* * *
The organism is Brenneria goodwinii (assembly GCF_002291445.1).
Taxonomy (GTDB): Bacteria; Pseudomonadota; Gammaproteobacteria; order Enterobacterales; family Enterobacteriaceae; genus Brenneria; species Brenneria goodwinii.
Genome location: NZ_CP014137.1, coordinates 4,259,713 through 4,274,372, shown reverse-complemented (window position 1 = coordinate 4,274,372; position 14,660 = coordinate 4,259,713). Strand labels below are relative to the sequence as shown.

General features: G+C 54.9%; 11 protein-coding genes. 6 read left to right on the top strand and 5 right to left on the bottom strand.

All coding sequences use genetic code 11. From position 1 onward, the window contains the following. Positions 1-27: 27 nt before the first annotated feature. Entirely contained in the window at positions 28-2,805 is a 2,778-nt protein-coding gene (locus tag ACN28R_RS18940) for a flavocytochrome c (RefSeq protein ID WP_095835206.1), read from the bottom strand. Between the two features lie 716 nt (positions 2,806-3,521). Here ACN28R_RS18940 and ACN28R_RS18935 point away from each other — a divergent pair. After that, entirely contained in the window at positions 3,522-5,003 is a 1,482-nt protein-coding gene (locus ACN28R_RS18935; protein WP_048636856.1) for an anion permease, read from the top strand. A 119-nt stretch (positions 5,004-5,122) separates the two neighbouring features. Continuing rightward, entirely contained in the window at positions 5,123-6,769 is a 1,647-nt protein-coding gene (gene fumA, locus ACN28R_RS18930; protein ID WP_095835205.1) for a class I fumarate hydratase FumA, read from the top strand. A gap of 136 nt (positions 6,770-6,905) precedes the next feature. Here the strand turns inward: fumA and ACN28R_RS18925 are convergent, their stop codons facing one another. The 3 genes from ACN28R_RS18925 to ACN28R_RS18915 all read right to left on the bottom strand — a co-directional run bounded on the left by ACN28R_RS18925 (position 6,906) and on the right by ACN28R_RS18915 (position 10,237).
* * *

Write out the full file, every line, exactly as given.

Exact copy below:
The organism is Brenneria goodwinii (assembly GCF_002291445.1).
Taxonomy (GTDB): Bacteria; Pseudomonadota; Gammaproteobacteria; order Enterobacterales; family Enterobacteriaceae; genus Brenneria; species Brenneria goodwinii.
Genome location: NZ_CP014137.1, coordinates 4,259,713 through 4,274,372, shown reverse-complemented (window position 1 = coordinate 4,274,372; position 14,660 = coordinate 4,259,713). Strand labels below are relative to the sequence as shown.

General features: G+C 54.9%; 11 protein-coding genes. 6 read left to right on the top strand and 5 right to left on the bottom strand.

All coding sequences use genetic code 11. From position 1 onward, the window contains the following. Positions 1-27: 27 nt before the first annotated feature. Entirely contained in the window at positions 28-2,805 is a 2,778-nt protein-coding gene (locus tag ACN28R_RS18940) for a flavocytochrome c (RefSeq protein ID WP_095835206.1), read from the bottom strand. Between the two features lie 716 nt (positions 2,806-3,521). Here ACN28R_RS18940 and ACN28R_RS18935 point away from each other — a divergent pair. After that, entirely contained in the window at positions 3,522-5,003 is a 1,482-nt protein-coding gene (locus ACN28R_RS18935; protein WP_048636856.1) for an anion permease, read from the top strand. A 119-nt stretch (positions 5,004-5,122) separates the two neighbouring features. Continuing rightward, entirely contained in the window at positions 5,123-6,769 is a 1,647-nt protein-coding gene (gene fumA, locus ACN28R_RS18930; protein ID WP_095835205.1) for a class I fumarate hydratase FumA, read from the top strand. A gap of 136 nt (positions 6,770-6,905) precedes the next feature. Here the strand turns inward: fumA and ACN28R_RS18925 are convergent, their stop codons facing one another. The 3 genes from ACN28R_RS18925 to ACN28R_RS18915 all read right to left on the bottom strand — a co-directional run bounded on the left by ACN28R_RS18925 (position 6,906) and on the right by ACN28R_RS18915 (position 10,237).